The Nucor Era
Iverson and Siegel quickly reorganized Nuclear around its only profitable business, Vulcraft. All other Nuclear businesses were either sold or liquidated. The company moved its headquarters yet again, this time to Charlotte, North Carolina in 1966, to be closer to its main Vulcraft plant.
Unable to get favorable prices from American steel manufacturers, and unhappy with the imported steel available at the time, Iverson (a metallurgist by training) decided to integrate Nuclear backwards into steel making by building its first steel bar mill in Darlington, South Carolina in 1968. The company chose to purchase an electric arc furnace, which was far cheaper than the traditional steel blast furnace, courtesy of a US $6,000,000 bank loan from Wachovia. Although the early days were tough (once the American steel manufacturers learned Nuclear was operating its own mill, they cancelled their contracts), Nuclear was finally able to obtain the financial success that had eluded the company from its beginning.
In 1972 the company (recognizing that there was nothing "nuclear" about making steel or steel products) adopted its current name. Since that time, Nucor has expanded into other steel products, gained some control of its raw material supply and greatly expanded its market presence. In the 1990s, Nucor absorbed Birmingham Steel, including the successful Mississippi Steel plant and its own Birmingham, Alabama operations.
In September 2000, Dan DiMicco was appointed as the Chief Executive Officer by Nucor's Board of Directors. Under his leadership, Nucor has acquired compatible existing steel manufacturing facilities with similar operating philosophies.
In 2008, Nucor operates 53 facilities throughout the United States and one plant in Point Lisas, Trinidad. The company also has other operations through wholly owned subsidiaries, Harris Steel and the David J. Joseph Company (DJJ).
Recent Nucor Acquisitions
Since 2007, Nucor has made the two biggest acquisitions in its history, one to help control its raw material supply and the other to expand its product line.
In January 2007, Nucor agreed to pay $1.07 billion dollars for Canada’s Harris Steel Co. The deal allowed Nucor to expand its presence in the type of steel used to build bridges, highways and other infrastructure projects, according to media reports.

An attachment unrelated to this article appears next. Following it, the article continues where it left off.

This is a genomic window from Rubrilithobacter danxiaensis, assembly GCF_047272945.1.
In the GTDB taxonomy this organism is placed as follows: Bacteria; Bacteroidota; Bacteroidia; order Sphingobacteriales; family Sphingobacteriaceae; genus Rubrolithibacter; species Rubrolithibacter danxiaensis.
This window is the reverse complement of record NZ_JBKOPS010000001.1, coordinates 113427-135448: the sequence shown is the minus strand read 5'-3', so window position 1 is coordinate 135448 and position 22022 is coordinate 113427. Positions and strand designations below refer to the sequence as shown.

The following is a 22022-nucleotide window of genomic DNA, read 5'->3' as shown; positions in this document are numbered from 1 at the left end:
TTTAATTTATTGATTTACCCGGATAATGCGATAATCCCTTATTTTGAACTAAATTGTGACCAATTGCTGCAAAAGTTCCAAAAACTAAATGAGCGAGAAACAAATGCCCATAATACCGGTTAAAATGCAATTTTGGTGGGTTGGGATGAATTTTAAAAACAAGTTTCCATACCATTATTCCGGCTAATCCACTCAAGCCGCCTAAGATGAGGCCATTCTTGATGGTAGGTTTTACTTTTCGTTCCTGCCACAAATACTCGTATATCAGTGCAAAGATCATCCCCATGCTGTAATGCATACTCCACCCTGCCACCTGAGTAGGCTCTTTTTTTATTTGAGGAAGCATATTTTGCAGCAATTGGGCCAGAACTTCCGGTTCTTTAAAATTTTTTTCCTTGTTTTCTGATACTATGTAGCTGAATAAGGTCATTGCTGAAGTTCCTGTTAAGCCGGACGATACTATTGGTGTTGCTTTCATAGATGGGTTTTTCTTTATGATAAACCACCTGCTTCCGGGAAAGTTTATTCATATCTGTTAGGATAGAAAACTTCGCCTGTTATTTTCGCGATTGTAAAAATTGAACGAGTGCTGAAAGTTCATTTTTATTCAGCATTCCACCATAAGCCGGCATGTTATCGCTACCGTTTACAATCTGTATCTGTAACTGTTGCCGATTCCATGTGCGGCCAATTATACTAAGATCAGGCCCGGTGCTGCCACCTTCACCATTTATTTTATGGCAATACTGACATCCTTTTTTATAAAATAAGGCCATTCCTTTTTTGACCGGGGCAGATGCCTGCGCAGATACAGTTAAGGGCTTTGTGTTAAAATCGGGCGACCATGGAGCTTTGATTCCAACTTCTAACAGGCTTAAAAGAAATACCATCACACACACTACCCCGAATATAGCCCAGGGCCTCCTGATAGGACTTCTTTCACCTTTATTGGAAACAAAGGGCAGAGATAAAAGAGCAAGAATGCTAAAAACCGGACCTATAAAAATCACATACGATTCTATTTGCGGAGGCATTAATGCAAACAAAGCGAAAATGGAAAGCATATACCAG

And in February 2008, Nucor agreed to pay $1.4 billion for DJJ, one of the largest scrap brokerages. Analysts said the deal would help Nucor pocket more of its sales.
Prior to 2007, Nucor had a single brand, Nucor Building Systems which consists of four facilities in Indiana, South Carolina, Texas, and Utah.In August 2007, Nucor acquired the four brands of Magnatrax (American Buildings Company, Gulf States Manufacturers, Kirby Building Systems and CBC Steel Buildings) for $280 million to bolster it share in the pre-engineered metal building systems market. As a result Nucor Buildings Group was created.
In May 2008, Nucor also announced two joint ventures overseas to capitalize on thriving construction markets outside the U.S.
Nucor had sales of $23.66 billion in 2008 and employed 21,700 workers. Nucor forecasts that it will lose money in the first quarter of 2009 - its first quarterly loss since 1966.
Steel products produced include:
* Bars (carbon and alloy steel) * Beams * Sheet/Flat Rolled * Plate * Steel joists * Joist girders * Steel deck * Fabricated concrete reinforcing steel * Cold finished steel * Steel fasteners * Metal building systems * Light gauge steel framing * Steel grating * Expanded metal * Wire and wire mesh * In addition, through DJJ, Nucor also brokers ferrous and nonferrous metals, pig iron and HRI/DRI; supplies ferro-alloys; and processes ferrous and nonferrous scrap.